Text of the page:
Sounds awesome already, right? Wait, it gets awesomer.
This product's mobisodes -- mobile episodic videos for your cellphone -- are created by harnessing the collective creativity of the blogosphere. It automatically culls from and Wikis the most rivetingly self-absorbed blog RSS feeds. Now, I don't want to give away too many details, but suffice it to say that the spider that crawls through these feeds is highly attuned to a very specific blog demographic: Blogs created by precocious teenage girls. Which means the market is huge, since all bloggers are either teenage girls or just act like them.
The product's killer app, basically, is the creation of real-time chick lit, which is instantly "brought to life" (so to speak) by animated avatars, and then further annotated with MySpace-like "cameo appearances" by user avatars.
I've been beta-testing it, and some of the results have really blown me away. Here's a sample synopsis:
"Jesus then leaned across me, ostensibly to show me his Facebook profile. He was totally invading my personal space, which I had learned about in Human Psychology class, and I instinctively sunk back, using my legs, in a chair."
I know what some of you are thinking: That sounds somewhat reminiscent of a passage in "How Opal Mehta Got Kissed, Got Wild, and Got a Life," by Harvard undergrad Kaavya Viswanathan. Viswanathan's book happens to have a passage that reads, "Sean stood up and stepped toward me, ostensibly to show me the book. He was definitely invading my personal space, as I had learned in a Human Evolution class last summer, and I instinctively backed up till my legs hit the chair I had been sitting in."
Last week, of course, it was revealed that Viswanathan plagiarized portions of her debut novel from a couple of books by Megan McCafferty, one of which includes this passage: "Marcus then leaned across me to open the passenger-side door. He was invading my personal space, as I had learned in Psych class, and I instinctively sank back into the seat."
In a statement last week that struck me as so last-century, Viswanathan said, "I wasn't aware of how much I may have internalized Ms. McCafferty's words" and that "any phrasing similarities" were "unintentional."
See, now that's the beauty of my viral mobisodic Wiki MySpace product: It internalizes everything, and all phrasing similarities are completely intentional! It's a mash-up! I mean, that's the whole point, for chrissakes!
Speaking of Christ, you know that Jesus character in my beta? It's Jesus Christ. And the protagonist of this particular mobisode is a girl named Mary Magdalene.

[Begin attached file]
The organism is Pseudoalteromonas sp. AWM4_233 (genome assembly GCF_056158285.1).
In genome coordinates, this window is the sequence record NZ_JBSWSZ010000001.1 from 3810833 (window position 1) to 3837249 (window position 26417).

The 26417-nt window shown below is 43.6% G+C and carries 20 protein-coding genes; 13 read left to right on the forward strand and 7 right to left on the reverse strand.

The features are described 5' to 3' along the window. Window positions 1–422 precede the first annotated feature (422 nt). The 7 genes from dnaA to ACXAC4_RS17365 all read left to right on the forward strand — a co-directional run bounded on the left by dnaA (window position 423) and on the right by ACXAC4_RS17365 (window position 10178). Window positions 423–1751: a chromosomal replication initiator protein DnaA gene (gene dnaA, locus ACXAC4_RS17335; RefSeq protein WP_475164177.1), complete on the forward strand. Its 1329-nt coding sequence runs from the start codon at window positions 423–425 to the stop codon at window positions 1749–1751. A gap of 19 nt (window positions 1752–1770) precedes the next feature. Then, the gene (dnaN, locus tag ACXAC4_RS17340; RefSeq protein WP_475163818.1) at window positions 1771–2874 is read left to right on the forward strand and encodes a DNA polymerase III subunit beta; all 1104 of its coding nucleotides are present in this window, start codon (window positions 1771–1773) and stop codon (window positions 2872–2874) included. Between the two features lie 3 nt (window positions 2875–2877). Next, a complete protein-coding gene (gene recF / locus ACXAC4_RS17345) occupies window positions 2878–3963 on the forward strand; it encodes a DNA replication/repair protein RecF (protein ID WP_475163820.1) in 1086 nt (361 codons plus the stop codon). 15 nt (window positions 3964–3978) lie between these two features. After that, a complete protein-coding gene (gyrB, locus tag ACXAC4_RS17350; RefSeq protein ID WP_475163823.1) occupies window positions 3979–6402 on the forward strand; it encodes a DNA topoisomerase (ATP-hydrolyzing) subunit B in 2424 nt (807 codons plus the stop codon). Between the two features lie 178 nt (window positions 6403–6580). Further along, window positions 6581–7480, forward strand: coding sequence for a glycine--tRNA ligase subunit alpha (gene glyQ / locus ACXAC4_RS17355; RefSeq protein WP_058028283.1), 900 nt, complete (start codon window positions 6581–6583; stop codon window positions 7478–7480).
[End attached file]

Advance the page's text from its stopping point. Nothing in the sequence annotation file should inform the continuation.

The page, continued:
Now, I know what you're going to say: There's already a ubiquitous story about how Mary Magdalene got kissed, got wild, got her man, got pregnant, etc. -- it's called "The Da Vinci Code." Thank you for bringing that up, because while I acknowledge that my product's Wiki spider did internalize some of the historical characters in "The Da Vinci Code," the central stories in that book and in my Wikisode are completely different. For example, in my beta the Catholic Church hides secrets in an elaborate series of numerical puzzles. Which is totally superawesome, because it introduces a gaming component into my product! It's called The Sudoku Code.
I think I've probably revealed too much already, so for now I'm just going to add that venture capitalists should please contact me at my e-mail address, below, and then form a neat and orderly queue.
And as for the originality of the core product, I totally thought of it all by myself (even though I went to a state college). I do, however, accept the possibility that one day the Web 2.0 Bullshit Generator may spit out the idea. (Go to emptybottle.org/bullshit, click on the "make bullshit" button and watch as it spews gibberish like "syndicate viral syngergies" and "incentivize authentic Wikis." Personally, I'd like to see the site integrated with PayPal, so VCs would only have to click one more button to invest in bullshit ideas.)
Anyway, I just want to add that, like all great thinkers -- and Harvard undergrads -- I merely stand on the shoulders of giants. Which brings me to another product idea I have: nonskid shoulder pads for giants with built-in Surround Sound speakers for listening to podcasts. But I digress ...